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Materials for Medieval Art

Medieval art includes painting in various techniques, manuscript illumination, tapestry, embroidery and sculpture. The artists of the Middle Ages used simple, natural materials to create masterpieces that survive to this day. While their materials were simple, the artists themselves were finely skilled, both in terms of style and technical mastery. Understanding the materials used for medieval art can help in your understanding of the art itself, as well as in issues of conservation and preservation.


Medieval artists worked in a variety of art forms. Medieval paintings included wall frescoes, altarpieces and triptychs, decorative paintings and manuscript illumination. Sculptures included shallow relief, deep relief and freestanding sculpture. Wood and stone were common for larger sculptures; however, ivory was often used for small pieces. While the technology to produce cast metal sculptures existed, this was much less commonplace.


Natural pigments were used to produce medieval paints. Earth pigments made up a significant portion of the medieval paint palette. These include terre verte, yellow ochre and burnt ochre, which provided medieval painters with green, yellow and red tones. Tyrian purple was obtained from ground mollusk shells, and ultramarine blue from ground lapis lazuli. Lead white, while now known to be quite dangerous, was the most common white pigment available to medieval painters. Soot, or lamp black, was the most common black pigment.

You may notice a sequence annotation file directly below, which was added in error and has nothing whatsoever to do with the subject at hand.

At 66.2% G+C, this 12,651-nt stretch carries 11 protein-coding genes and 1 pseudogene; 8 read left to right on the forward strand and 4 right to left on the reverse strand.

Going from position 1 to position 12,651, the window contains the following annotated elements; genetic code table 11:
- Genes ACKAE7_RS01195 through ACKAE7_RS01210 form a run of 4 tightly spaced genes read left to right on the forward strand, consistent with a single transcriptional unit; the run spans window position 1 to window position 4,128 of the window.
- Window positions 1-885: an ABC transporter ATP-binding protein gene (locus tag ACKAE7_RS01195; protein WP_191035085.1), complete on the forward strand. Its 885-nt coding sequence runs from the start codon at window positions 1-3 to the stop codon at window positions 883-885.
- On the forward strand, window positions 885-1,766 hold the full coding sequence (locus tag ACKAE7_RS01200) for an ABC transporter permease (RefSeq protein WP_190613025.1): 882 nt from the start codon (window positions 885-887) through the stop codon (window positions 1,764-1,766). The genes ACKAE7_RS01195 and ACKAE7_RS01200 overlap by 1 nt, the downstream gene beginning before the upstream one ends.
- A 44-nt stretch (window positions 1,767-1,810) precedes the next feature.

Oil paints were not yet used in the medieval period, so the artists of the Middle Ages worked with a wide variety of binders in their paints. Gum arabic, egg white, or glair and egg yolk were the most common binders for medieval painters. Gum arabic is a sap or gum most commonly harvested from the acacia tree. It remains in use today in gouache and watercolor paints. Glair and egg yolk were both easy to obtain, and were effective binders for paints and pigments.

Painting Surfaces

Many medieval paintings are on wood panels, either a single panel or two to three hinged panels. Similar painting methods were used for miniatures and illuminated manuscripts--however, these paintings were created on parchment or vellum. Wall paintings were typically painted onto plaster wall surfaces. Sculptures in wood or stone were often painted, using the same pigments and binders as wooden panel paintings.


Medieval sculpture relied primarily on available materials, including wood and stone. Ivory was used for small devotional pieces. The large block of wood or stone was secured to the sculptor's bench and worked using chisels, gouges and mallets. The final appearance of the sculptures can be quite delicate, as in the case of medieval alabaster sculptures, or very expressive and harsh.

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